In this study, we look at the cultural politics surrounding the narratives of cultural festivals in Gwangju, South Korea and Glasgow, Scotland. These two cities illustrate both a general obsession to become world-class, and intervening efforts toward achieving world ranking. Through archives and in-depth interviews with key actors from the Gwangju Biennale and Glasgow’s West End Festival, this study observes how different narratives regarding urban cultural festivals interact. It also takes a closer look at how instrumental narratives behind these events constrain community involvement. Our findings suggest that both cities adopted an instrumental approach to their cultural festivals. In both cases, the instrumental focus of festival organizers curtails community participation, by focusing on professionalism in both the public and private sectors. Community groups challenged the approach at different levels. We argue that cultural festivals are places where different narratives, such as goal-oriented instrumentalism and self-realisation, interact, compete, and negotiate with each other. We also demonstrate that an instrumental approach in the awareness of urban competition drives the direction and meaning of both the cultural festival itself and the community involvement in it.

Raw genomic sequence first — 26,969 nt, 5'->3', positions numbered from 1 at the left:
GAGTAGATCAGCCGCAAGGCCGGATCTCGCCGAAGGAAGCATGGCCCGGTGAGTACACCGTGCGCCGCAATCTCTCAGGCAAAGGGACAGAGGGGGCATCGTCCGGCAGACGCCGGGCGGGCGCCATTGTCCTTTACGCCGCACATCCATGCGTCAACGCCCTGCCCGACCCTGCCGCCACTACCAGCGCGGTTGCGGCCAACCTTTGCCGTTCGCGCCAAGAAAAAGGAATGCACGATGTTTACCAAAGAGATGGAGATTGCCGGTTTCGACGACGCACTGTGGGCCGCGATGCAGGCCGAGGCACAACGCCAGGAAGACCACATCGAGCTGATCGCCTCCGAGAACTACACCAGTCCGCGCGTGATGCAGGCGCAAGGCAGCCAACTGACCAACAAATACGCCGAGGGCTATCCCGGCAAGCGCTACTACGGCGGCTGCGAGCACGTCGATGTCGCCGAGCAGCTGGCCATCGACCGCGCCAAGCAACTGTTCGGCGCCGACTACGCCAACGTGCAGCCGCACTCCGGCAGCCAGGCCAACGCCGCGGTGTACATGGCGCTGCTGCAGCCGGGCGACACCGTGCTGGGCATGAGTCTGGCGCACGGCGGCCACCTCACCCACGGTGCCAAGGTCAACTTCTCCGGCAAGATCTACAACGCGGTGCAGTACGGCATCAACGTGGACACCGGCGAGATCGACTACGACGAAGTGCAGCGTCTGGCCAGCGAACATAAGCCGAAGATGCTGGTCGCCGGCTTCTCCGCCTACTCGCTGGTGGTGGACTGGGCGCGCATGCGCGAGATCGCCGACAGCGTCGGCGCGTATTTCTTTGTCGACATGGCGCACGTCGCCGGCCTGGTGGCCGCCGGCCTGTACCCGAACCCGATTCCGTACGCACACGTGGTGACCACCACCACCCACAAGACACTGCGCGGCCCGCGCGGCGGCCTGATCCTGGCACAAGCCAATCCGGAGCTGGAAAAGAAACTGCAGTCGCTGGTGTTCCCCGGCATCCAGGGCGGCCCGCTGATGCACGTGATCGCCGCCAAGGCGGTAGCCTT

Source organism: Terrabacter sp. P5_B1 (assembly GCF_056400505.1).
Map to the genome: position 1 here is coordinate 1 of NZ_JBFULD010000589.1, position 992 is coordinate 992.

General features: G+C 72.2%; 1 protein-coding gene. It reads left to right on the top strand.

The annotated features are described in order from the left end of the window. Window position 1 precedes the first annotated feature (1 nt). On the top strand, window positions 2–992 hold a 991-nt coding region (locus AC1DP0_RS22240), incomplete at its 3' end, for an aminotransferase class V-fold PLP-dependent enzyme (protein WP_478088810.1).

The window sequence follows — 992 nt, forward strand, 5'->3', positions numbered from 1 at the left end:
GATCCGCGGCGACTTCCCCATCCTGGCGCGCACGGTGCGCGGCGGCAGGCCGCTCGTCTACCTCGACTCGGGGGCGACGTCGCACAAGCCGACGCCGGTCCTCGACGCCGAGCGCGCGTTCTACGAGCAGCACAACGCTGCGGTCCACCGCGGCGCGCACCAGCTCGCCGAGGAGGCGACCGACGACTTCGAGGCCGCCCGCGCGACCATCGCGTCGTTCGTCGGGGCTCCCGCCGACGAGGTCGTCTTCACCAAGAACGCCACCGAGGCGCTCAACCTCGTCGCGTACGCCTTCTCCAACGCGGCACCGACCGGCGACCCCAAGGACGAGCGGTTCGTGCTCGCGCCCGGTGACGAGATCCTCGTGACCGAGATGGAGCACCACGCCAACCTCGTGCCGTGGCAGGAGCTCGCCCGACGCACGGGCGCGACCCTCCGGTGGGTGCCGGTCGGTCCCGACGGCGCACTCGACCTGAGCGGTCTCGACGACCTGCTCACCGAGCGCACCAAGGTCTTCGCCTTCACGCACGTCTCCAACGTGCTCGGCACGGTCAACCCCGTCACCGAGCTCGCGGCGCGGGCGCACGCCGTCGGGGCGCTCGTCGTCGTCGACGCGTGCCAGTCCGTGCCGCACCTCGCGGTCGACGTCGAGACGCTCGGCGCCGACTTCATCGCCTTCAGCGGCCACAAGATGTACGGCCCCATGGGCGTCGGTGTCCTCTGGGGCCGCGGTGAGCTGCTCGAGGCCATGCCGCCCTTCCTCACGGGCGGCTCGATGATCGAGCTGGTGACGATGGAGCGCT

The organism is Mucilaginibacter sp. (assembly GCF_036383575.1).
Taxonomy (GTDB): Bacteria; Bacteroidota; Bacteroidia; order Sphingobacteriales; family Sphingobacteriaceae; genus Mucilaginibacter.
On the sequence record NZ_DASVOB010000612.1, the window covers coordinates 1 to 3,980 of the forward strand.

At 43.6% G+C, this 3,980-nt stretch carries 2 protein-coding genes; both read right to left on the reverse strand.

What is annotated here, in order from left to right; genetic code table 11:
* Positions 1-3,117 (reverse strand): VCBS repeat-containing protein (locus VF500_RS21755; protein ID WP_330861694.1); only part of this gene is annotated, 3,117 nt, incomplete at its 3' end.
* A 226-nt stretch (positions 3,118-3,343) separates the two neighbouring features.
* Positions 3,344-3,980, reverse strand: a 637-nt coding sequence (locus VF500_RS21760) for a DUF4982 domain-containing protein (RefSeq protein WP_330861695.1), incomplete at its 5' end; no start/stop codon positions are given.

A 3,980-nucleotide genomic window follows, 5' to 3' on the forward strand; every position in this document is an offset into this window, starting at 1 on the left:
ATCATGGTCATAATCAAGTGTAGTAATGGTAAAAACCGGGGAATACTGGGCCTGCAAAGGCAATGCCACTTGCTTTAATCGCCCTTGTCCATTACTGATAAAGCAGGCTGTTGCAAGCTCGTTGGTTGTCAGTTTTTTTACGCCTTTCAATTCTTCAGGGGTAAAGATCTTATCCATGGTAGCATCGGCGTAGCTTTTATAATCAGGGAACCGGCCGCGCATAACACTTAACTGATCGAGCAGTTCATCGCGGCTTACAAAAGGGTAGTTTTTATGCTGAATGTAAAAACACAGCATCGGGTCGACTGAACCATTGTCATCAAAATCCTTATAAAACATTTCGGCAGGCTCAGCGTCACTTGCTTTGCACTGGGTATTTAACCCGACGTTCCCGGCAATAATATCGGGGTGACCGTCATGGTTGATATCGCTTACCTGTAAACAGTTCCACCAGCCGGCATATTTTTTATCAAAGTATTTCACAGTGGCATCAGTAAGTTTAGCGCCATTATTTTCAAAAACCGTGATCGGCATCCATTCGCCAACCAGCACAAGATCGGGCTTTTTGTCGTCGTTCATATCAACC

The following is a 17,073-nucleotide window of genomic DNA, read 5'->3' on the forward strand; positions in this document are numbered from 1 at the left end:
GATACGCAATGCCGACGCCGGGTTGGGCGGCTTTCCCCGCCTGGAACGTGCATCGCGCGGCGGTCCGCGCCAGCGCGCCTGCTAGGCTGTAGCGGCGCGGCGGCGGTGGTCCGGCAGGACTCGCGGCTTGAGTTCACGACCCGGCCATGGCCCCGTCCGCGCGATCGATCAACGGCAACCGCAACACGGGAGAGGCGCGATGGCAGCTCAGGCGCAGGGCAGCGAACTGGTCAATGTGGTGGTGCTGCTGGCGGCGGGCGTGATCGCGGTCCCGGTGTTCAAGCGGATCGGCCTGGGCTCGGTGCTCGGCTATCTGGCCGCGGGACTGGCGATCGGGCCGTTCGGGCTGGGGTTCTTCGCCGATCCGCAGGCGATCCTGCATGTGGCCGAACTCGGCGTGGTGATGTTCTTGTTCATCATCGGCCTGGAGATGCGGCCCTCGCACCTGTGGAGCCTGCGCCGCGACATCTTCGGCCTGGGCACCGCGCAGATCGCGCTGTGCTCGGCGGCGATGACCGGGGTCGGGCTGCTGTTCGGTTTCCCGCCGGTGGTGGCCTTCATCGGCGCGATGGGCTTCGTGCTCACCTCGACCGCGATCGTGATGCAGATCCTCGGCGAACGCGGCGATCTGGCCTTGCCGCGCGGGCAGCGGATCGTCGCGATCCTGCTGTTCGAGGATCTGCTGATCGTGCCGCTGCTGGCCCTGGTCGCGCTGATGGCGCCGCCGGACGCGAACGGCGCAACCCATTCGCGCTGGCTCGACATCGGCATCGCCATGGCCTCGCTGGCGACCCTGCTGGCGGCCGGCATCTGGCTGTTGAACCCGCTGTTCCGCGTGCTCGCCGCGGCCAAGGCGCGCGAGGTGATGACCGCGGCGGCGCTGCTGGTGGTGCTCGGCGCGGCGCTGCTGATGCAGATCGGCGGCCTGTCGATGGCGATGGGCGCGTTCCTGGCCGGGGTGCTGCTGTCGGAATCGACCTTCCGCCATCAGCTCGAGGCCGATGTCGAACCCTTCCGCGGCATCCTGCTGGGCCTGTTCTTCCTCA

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We follow Healey’s (1996) definition of community, based on being spatially-based therefore sharing a concern what happens there, and being stake-based. In this study, community and community groups refer to progressive civic and art organizations that participated in the cultural festivals. In Gwangju, they were mainly art organisations, and in Glasgow, civic organisations were part of the festival. In both cases, the community groups pursued self-realisation criticising bureaucrats’ instrumentalism, and it caused a conflict with major actors, the local bureaucrats and local businesses.